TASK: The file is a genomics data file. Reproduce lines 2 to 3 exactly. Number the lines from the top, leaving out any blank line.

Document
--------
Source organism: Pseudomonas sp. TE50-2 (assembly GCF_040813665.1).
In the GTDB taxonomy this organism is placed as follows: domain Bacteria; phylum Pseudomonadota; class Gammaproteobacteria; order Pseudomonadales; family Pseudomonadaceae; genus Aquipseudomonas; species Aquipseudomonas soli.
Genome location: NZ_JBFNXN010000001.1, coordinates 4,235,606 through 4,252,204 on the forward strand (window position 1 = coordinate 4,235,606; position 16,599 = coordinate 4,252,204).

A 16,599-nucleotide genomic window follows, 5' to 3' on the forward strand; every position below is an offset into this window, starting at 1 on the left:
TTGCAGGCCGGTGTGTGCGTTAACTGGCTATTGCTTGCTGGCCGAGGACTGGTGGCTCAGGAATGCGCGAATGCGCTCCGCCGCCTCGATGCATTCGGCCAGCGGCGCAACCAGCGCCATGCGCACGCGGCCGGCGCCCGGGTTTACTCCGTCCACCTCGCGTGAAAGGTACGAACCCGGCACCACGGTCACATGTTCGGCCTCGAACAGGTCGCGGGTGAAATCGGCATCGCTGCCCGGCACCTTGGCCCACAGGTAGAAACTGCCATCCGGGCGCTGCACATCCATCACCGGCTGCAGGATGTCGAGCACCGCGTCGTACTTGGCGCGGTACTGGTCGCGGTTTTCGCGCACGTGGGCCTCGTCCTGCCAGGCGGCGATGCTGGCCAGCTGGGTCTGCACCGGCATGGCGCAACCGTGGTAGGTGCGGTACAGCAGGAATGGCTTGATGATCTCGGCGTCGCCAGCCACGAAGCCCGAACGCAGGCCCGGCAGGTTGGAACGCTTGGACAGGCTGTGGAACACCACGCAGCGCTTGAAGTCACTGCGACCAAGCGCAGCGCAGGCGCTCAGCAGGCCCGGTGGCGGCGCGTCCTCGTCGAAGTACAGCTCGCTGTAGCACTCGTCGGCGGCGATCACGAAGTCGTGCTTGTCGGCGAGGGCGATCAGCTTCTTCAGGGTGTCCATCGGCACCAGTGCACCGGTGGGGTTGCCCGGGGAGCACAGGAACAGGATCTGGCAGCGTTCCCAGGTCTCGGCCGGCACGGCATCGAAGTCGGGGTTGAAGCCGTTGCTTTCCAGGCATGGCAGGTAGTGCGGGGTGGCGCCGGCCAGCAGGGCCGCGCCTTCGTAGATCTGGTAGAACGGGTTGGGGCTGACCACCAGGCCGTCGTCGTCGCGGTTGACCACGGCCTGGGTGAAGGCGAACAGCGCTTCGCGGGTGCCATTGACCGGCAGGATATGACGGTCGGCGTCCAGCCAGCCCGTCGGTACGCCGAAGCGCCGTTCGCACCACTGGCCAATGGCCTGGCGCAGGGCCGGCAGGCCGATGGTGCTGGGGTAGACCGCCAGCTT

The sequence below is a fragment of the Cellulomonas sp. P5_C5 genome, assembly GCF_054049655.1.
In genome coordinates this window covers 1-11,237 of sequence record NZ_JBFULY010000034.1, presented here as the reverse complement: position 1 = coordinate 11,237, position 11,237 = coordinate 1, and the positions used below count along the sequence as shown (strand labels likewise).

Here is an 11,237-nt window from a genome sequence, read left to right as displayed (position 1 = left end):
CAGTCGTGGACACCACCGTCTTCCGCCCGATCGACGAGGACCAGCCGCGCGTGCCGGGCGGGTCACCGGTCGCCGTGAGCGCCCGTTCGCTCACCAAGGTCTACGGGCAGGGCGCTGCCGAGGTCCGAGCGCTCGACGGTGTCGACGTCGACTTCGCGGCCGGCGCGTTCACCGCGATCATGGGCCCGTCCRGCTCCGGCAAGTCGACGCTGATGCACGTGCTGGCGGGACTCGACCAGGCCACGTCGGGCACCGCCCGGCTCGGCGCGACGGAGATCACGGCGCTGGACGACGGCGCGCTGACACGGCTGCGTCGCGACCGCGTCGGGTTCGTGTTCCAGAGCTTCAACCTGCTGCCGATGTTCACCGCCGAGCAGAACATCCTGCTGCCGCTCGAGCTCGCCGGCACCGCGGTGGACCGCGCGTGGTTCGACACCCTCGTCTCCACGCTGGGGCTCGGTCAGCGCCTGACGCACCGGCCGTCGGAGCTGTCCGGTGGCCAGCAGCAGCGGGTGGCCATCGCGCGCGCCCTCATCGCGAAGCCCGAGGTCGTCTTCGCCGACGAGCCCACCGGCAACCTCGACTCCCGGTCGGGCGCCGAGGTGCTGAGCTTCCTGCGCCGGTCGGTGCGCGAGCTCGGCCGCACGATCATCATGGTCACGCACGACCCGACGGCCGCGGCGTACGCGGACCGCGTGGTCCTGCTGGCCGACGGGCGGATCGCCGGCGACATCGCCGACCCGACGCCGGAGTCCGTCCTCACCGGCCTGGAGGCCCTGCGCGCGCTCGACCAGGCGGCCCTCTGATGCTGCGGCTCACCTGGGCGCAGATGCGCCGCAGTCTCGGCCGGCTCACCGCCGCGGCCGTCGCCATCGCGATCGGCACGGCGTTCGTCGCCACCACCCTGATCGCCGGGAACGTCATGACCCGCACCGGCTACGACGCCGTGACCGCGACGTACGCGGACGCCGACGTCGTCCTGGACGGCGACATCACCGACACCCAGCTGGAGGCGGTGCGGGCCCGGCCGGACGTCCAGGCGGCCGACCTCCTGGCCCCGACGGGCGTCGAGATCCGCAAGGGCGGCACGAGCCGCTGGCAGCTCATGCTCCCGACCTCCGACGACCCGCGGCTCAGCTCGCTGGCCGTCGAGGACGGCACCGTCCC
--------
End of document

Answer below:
In the GTDB taxonomy this organism is placed as follows: domain Bacteria; phylum Pseudomonadota; class Gammaproteobacteria; order Pseudomonadales; family Pseudomonadaceae; genus Aquipseudomonas; species Aquipseudomonas soli.
Genome location: NZ_JBFNXN010000001.1, coordinates 4,235,606 through 4,252,204 on the forward strand (window position 1 = coordinate 4,235,606; position 16,599 = coordinate 4,252,204).